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A makeshift memorial near the scene of Saturday's shooting at a supermarket, in Buffalo, on May 19, 2022, six days before the second anniversary of George Floyd's killing. (AP Photo/Matt Rourke, File)A makeshift memorial near the scene of Saturday's shooting at a supermarket, in Buffalo, on May 19, 2022, six days before the second anniversary of George Floyd's killing. (AP Photo/Matt Rourke, File)

Two years ago, when George Floyd was murdered by a police officer who knelt on his neck for almost 10 minutes, we were confonted with the persistence of racism in our country. Now, we find ourselves there once more as we mourn the shooting that targeted Black Americans inside a Buffalo grocery store. This most recent attack again raises the urgency of ending white supremacy and racist violence once and for all in the United States.

The past few years have been a time of tremendous upheaval, but it would be inaccurate to say that any of these realities are new. Systemic racism and anti-Black violence have simmered beneath the surface for many years, and addressing the persistent injustice and sin of racism is what we are called to do as Catholic justice seekers.

Throughout history, people of faith have emerged in moments of turmoil with visions for transformation, grounded in their spiritual practice. Last month, Network (which we customarily spell in all capital letters) celebrated 50 years of working for justice at the federal level. Coming at such a time of immense political and social change, our anniversary presented the Network community with a tremendous opportunity to learn from the past as we move into the future.

Addressing the persistent injustice and sin of racism is what we are called to do as Catholic justice seekers.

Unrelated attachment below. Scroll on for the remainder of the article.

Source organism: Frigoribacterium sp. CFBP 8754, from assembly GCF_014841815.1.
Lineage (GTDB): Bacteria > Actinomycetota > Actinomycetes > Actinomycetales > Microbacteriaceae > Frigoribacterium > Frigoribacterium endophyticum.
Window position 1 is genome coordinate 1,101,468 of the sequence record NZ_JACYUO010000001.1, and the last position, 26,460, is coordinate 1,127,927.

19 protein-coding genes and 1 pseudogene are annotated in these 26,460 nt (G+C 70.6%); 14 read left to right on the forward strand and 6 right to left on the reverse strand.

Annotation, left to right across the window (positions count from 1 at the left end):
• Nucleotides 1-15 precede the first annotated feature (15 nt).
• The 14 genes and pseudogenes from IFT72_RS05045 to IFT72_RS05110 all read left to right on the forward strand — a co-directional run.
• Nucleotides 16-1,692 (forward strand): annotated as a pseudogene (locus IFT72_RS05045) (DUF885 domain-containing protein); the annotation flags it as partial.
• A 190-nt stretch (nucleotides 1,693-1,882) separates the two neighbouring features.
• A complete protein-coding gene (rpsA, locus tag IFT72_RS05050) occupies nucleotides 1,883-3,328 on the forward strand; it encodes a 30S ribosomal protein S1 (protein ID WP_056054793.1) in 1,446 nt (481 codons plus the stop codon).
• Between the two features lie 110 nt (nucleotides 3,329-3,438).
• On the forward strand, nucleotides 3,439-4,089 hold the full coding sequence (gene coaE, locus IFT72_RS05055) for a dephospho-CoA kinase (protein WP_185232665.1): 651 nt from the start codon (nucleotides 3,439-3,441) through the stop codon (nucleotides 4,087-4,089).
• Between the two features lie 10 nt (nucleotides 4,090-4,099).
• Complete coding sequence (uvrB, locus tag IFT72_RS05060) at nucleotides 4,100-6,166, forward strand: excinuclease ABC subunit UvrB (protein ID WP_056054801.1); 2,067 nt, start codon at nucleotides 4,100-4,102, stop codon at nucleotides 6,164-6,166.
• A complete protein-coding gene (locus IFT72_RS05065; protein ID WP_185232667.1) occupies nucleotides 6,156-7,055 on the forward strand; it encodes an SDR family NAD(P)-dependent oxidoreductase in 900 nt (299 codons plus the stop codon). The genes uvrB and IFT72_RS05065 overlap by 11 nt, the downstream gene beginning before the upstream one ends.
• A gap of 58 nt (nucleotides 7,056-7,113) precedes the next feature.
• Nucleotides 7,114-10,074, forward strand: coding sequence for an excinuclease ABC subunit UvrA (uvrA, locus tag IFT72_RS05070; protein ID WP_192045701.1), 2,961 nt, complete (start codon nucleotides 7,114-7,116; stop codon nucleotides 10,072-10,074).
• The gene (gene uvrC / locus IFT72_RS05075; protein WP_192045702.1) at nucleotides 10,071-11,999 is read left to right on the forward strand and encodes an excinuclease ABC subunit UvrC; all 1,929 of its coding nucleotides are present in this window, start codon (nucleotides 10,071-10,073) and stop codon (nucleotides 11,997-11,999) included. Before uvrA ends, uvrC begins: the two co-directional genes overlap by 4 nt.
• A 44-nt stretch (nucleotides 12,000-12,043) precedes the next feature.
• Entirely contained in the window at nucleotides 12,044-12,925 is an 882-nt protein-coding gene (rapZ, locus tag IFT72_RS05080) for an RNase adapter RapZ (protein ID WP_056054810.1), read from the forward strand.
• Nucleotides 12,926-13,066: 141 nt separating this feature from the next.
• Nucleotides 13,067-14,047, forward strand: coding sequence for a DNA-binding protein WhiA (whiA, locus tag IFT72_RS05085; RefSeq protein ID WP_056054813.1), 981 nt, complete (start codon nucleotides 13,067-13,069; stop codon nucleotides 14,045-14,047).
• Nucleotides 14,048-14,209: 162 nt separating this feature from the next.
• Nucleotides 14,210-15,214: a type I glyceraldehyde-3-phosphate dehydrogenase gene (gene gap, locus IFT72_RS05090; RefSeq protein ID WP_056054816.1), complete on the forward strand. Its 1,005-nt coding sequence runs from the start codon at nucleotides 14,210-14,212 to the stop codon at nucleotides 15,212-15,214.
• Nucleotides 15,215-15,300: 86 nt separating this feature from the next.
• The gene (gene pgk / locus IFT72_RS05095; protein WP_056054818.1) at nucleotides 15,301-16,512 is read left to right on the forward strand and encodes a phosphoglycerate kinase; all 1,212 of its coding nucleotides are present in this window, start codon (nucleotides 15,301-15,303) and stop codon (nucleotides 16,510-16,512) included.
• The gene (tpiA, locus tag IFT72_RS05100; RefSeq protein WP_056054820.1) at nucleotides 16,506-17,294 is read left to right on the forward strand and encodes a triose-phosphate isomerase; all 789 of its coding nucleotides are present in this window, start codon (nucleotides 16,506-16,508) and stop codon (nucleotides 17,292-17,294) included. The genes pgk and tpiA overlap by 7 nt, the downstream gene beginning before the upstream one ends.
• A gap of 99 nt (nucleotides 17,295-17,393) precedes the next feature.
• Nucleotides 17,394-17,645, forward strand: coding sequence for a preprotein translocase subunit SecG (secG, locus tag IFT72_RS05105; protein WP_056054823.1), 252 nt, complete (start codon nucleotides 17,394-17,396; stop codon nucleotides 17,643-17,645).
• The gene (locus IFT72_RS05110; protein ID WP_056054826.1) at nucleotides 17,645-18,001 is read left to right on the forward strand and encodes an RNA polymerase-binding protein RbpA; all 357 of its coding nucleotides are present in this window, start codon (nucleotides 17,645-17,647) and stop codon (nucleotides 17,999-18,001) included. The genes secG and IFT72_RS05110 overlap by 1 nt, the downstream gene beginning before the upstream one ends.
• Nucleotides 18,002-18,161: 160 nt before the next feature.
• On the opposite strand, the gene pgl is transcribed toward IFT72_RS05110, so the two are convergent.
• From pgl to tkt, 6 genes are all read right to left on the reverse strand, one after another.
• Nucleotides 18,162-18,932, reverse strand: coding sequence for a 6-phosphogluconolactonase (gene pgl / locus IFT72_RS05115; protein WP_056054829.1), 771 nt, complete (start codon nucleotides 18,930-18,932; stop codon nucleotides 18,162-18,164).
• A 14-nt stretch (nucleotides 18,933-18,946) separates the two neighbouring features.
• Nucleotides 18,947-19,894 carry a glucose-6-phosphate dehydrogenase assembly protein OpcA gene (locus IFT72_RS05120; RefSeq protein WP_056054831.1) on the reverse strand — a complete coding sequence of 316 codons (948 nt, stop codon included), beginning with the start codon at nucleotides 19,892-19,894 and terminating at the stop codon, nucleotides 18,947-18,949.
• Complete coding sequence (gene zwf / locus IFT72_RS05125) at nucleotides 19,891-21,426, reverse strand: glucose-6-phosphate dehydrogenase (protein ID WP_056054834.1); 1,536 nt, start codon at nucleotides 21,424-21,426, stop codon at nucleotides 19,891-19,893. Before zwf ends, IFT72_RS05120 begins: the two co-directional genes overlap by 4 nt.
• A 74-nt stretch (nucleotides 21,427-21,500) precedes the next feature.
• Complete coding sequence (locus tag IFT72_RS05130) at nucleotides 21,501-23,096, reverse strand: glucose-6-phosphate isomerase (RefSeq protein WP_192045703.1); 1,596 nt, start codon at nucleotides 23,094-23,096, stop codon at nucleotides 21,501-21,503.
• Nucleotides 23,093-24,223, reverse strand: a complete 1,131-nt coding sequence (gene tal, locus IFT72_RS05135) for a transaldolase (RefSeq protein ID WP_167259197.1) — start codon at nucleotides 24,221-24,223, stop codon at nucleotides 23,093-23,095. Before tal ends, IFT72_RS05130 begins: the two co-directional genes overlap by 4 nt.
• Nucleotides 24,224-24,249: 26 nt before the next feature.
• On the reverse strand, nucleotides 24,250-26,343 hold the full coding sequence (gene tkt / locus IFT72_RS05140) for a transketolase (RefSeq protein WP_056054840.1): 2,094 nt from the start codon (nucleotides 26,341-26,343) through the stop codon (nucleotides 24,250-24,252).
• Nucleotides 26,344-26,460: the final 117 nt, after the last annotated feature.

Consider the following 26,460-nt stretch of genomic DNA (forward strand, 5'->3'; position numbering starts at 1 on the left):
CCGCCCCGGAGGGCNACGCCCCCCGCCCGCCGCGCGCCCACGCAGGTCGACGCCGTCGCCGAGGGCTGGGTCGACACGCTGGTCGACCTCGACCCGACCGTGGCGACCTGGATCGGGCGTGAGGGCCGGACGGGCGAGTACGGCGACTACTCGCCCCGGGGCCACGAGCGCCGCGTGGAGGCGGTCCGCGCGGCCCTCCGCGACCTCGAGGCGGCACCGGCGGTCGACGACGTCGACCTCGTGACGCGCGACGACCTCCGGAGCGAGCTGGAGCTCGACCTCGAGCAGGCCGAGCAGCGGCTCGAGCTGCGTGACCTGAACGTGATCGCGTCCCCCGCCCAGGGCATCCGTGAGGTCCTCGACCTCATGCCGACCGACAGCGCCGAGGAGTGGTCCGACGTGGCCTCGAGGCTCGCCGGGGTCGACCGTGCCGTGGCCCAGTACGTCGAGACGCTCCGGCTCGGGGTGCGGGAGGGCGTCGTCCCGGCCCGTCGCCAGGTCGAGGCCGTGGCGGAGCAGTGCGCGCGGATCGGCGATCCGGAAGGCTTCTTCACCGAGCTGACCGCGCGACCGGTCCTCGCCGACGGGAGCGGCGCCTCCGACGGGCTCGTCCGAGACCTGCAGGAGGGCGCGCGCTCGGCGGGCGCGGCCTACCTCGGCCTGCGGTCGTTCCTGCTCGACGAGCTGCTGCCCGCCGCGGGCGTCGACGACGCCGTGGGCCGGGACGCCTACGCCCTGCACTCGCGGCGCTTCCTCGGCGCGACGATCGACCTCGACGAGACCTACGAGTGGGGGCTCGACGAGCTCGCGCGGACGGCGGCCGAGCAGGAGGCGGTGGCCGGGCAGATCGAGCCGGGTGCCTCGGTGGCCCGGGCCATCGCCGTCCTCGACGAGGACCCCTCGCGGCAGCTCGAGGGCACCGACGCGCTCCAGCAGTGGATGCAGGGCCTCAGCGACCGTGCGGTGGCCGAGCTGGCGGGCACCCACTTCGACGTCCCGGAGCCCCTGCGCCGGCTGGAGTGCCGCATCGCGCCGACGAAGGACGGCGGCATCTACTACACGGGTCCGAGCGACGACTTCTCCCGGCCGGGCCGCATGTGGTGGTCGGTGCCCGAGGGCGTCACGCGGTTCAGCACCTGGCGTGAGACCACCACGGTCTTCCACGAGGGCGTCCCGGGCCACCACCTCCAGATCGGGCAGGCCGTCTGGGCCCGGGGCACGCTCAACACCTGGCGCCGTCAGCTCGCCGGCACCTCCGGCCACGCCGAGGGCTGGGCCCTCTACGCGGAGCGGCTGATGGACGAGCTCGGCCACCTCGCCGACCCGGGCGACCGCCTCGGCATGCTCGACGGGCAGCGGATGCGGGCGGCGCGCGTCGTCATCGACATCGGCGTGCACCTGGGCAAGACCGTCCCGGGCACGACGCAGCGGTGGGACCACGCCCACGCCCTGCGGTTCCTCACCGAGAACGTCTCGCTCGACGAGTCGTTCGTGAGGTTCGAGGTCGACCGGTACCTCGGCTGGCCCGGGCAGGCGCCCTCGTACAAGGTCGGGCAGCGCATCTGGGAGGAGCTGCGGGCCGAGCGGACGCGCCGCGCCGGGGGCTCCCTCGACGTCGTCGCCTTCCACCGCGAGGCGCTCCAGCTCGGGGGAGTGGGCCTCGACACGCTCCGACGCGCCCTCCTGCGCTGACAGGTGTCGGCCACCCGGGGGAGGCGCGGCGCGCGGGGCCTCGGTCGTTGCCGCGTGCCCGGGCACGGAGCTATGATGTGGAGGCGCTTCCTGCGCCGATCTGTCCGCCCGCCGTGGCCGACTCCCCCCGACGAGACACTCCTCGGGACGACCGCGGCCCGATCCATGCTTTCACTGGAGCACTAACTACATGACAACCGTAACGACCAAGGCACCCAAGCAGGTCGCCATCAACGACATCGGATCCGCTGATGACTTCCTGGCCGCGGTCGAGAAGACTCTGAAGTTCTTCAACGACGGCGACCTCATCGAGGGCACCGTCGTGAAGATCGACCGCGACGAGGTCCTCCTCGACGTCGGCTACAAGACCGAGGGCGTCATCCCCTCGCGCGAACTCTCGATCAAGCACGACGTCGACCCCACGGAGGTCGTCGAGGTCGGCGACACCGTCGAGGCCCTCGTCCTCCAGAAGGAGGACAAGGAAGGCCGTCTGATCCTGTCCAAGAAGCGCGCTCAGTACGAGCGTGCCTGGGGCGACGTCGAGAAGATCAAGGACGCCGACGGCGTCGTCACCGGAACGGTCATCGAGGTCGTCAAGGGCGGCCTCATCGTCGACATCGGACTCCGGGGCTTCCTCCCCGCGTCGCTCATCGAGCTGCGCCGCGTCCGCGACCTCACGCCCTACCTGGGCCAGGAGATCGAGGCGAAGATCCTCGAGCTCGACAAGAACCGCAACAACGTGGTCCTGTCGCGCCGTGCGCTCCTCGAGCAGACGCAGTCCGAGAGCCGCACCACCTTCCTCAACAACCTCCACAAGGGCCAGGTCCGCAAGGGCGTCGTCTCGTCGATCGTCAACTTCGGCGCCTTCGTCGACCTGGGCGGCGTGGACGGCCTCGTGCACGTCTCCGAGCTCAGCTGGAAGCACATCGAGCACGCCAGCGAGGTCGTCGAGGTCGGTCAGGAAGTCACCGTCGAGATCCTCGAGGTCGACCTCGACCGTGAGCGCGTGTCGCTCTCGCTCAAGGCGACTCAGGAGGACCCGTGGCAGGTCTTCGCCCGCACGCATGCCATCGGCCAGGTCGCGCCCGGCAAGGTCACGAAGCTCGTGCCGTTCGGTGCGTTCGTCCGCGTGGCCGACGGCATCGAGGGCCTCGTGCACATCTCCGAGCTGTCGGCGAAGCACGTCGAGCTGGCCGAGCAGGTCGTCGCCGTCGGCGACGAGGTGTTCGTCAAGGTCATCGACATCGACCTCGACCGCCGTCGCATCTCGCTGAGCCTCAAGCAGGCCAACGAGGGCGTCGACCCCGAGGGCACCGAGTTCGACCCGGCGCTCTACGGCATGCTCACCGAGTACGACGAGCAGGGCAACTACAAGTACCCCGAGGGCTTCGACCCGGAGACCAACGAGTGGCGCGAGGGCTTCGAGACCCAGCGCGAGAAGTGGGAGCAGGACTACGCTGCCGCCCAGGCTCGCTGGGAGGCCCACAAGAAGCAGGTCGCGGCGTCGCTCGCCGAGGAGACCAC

In 1971, on the heels of the Second Vatican Council’s groundbreaking reforms, 47 Catholic sisters gathered in Washington, D.C., to discuss engaging in political activism for social justice on the federal level. These sisters’ spirit and passion for advancing the common good ignited the spark that would become the Network Lobby for Catholic Social Justice. Since then, we have had more than 350 Catholic sisters on our board and staff, and over 100,000 religious and lay members in all 50 states advocating for just and equitable federal policies, occasionally through a campaign called “Nuns on the Bus.” Despite the challenges the sisters and their collaborators encountered over the years, Network’s political ministry has been a constant in Washington, D.C. We are honored to carry its legacy into the future while reckoning with the new realities of the world around us.

Network members and partner organizations rally outside the White House in Washington, D.C., in 2021. (Photo courtesy of Network)

The world looks very different since Network’s founding. Every day, we can see the fraying of our social fabric. Demographic and social changes are unfolding at a rapid pace, and—partly as a result of harmful and divisive rhetoric—our country is experiencing unprecedented political polarization. However, with these challenges laid bare, we at Network can plot our course for the years ahead and know that we are responding with clarity and resolve to the signs of the times.

This clarity is a major reason why racial justice has become a central focus of Network’s mission. Members of the Network staff and board have prayerfully reflected on what our spirit-filled justice seekers have achieved over the past five decades, and the increasing urgency of creating a racially, economically and socially just world has come into focus. We recognize that the structures of systemic racism represent a deep, unhealed wound in U.S. history and that reparatory justice is necessary to find reconciliation for what Cardinal Wilton Gregory and others call America’s original sin. Until we reckon with this fact, we should not be surprised that so many people have lost trust in both our religious and secular institutions.